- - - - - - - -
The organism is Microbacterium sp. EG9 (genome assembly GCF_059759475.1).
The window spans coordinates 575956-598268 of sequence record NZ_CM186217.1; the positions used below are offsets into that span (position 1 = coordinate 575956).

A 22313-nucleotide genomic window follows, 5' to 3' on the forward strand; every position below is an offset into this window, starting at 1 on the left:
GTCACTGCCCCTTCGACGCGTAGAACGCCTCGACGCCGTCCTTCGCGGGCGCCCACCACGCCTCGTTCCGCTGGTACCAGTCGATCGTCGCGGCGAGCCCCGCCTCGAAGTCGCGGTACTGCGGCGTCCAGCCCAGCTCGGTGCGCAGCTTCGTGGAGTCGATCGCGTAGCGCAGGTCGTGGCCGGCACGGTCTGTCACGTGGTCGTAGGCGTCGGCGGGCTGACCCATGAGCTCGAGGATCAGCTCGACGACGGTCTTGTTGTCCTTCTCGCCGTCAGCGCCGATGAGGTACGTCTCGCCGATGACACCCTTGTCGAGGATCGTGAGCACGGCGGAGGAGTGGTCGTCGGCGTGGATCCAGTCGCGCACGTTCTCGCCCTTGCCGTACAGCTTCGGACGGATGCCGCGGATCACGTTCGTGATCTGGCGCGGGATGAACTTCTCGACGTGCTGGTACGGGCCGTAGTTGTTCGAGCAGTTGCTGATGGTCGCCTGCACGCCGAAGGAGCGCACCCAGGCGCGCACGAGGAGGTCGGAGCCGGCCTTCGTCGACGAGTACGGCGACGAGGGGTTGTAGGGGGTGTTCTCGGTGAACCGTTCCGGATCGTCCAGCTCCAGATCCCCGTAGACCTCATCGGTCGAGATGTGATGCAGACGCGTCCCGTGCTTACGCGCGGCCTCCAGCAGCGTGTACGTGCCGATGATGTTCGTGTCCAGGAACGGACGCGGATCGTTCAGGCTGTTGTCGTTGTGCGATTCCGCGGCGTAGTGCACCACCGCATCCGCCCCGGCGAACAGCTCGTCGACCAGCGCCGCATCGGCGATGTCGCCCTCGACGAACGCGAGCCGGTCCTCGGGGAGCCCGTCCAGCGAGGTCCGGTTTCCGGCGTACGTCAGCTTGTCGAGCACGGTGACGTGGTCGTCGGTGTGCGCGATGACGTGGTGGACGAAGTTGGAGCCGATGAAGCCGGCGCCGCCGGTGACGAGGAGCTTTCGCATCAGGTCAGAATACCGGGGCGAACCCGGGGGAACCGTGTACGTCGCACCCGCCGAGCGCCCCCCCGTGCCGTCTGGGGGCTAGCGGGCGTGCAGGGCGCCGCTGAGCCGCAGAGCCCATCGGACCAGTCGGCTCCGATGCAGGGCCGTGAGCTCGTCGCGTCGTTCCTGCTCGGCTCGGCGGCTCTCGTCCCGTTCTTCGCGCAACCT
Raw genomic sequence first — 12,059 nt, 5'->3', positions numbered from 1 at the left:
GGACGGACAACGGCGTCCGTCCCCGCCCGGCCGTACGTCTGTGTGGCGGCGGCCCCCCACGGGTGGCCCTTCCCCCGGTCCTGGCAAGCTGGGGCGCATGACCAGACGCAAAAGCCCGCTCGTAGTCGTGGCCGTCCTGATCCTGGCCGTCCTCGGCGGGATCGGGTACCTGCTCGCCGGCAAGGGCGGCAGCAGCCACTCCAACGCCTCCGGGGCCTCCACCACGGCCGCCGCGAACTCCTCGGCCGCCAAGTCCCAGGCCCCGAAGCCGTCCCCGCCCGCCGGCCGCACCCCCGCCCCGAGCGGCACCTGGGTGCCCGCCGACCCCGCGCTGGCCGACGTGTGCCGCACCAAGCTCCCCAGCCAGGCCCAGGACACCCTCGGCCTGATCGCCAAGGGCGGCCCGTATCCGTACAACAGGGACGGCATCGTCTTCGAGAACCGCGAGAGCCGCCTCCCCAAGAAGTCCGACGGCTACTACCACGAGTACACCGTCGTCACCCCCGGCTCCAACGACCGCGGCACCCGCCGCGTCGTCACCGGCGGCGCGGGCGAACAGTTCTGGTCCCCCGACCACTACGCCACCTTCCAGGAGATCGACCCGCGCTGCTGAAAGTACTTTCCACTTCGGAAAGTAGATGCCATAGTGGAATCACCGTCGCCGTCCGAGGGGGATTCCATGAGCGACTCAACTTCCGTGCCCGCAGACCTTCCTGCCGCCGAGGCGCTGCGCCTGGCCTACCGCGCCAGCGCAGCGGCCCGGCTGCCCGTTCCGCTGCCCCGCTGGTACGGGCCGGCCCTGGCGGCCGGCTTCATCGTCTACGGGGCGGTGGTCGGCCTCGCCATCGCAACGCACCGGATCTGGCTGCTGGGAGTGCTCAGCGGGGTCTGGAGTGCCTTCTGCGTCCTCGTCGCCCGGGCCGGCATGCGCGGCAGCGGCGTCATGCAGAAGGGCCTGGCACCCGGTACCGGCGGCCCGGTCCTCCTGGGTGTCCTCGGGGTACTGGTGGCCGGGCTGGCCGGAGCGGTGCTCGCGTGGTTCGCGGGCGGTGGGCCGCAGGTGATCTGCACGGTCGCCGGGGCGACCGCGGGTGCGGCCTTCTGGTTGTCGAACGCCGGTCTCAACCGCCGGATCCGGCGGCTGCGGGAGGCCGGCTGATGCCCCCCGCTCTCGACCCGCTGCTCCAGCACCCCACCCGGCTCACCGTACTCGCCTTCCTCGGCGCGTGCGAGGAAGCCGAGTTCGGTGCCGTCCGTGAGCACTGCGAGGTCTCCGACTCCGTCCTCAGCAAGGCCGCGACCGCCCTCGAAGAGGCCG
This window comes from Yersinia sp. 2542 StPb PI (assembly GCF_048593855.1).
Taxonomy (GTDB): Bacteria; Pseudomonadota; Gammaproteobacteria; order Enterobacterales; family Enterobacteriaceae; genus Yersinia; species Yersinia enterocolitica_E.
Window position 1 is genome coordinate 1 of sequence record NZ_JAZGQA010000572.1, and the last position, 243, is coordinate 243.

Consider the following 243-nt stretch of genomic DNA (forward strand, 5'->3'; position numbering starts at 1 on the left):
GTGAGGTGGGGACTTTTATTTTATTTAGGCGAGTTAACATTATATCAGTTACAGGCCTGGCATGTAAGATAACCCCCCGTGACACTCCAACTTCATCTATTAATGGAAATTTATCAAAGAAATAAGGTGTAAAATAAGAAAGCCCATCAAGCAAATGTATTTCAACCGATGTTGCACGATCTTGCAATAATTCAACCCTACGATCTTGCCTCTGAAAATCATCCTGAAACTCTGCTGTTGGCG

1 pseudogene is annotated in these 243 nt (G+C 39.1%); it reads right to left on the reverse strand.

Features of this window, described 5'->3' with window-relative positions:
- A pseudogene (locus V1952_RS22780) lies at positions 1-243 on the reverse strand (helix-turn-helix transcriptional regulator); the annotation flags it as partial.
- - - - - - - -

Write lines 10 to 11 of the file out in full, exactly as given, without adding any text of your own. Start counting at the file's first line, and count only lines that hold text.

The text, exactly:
Consider the following 243-nt stretch of genomic DNA (forward strand, 5'->3'; position numbering starts at 1 on the left):
GTGAGGTGGGGACTTTTATTTTATTTAGGCGAGTTAACATTATATCAGTTACAGGCCTGGCATGTAAGATAACCCCCCGTGACACTCCAACTTCATCTATTAATGGAAATTTATCAAAGAAATAAGGTGTAAAATAAGAAAGCCCATCAAGCAAATGTATTTCAACCGATGTTGCACGATCTTGCAATAATTCAACCCTACGATCTTGCCTCTGAAAATCATCCTGAAACTCTGCTGTTGGCG